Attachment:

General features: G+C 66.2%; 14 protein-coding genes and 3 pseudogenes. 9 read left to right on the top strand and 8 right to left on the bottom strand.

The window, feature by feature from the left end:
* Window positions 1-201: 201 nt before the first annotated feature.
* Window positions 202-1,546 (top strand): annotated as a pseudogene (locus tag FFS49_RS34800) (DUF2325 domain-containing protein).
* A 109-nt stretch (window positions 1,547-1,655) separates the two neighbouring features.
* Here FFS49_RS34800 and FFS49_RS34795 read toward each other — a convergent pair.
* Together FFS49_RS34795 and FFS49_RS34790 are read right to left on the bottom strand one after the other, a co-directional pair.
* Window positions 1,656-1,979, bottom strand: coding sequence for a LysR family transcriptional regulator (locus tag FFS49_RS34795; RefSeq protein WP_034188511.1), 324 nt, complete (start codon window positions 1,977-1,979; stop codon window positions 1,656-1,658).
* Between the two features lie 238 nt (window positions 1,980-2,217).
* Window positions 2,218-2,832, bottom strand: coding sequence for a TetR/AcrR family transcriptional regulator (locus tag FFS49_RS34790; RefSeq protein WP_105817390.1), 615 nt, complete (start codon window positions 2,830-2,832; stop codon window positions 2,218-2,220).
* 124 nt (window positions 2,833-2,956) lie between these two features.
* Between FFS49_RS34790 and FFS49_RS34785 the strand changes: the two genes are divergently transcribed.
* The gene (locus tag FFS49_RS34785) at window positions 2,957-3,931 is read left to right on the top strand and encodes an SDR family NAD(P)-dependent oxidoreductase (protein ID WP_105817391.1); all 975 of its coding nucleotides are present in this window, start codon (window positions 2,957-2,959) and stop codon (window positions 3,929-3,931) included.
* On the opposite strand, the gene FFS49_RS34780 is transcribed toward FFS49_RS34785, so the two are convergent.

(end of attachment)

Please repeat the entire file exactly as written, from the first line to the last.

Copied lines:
General features: G+C 66.2%; 14 protein-coding genes and 3 pseudogenes. 9 read left to right on the top strand and 8 right to left on the bottom strand.

The window, feature by feature from the left end:
* Window positions 1-201: 201 nt before the first annotated feature.
* Window positions 202-1,546 (top strand): annotated as a pseudogene (locus tag FFS49_RS34800) (DUF2325 domain-containing protein).
* A 109-nt stretch (window positions 1,547-1,655) separates the two neighbouring features.
* Here FFS49_RS34800 and FFS49_RS34795 read toward each other — a convergent pair.
* Together FFS49_RS34795 and FFS49_RS34790 are read right to left on the bottom strand one after the other, a co-directional pair.
* Window positions 1,656-1,979, bottom strand: coding sequence for a LysR family transcriptional regulator (locus tag FFS49_RS34795; RefSeq protein WP_034188511.1), 324 nt, complete (start codon window positions 1,977-1,979; stop codon window positions 1,656-1,658).
* Between the two features lie 238 nt (window positions 1,980-2,217).
* Window positions 2,218-2,832, bottom strand: coding sequence for a TetR/AcrR family transcriptional regulator (locus tag FFS49_RS34790; RefSeq protein WP_105817390.1), 615 nt, complete (start codon window positions 2,830-2,832; stop codon window positions 2,218-2,220).
* 124 nt (window positions 2,833-2,956) lie between these two features.
* Between FFS49_RS34790 and FFS49_RS34785 the strand changes: the two genes are divergently transcribed.
* The gene (locus tag FFS49_RS34785) at window positions 2,957-3,931 is read left to right on the top strand and encodes an SDR family NAD(P)-dependent oxidoreductase (protein ID WP_105817391.1); all 975 of its coding nucleotides are present in this window, start codon (window positions 2,957-2,959) and stop codon (window positions 3,929-3,931) included.
* On the opposite strand, the gene FFS49_RS34780 is transcribed toward FFS49_RS34785, so the two are convergent.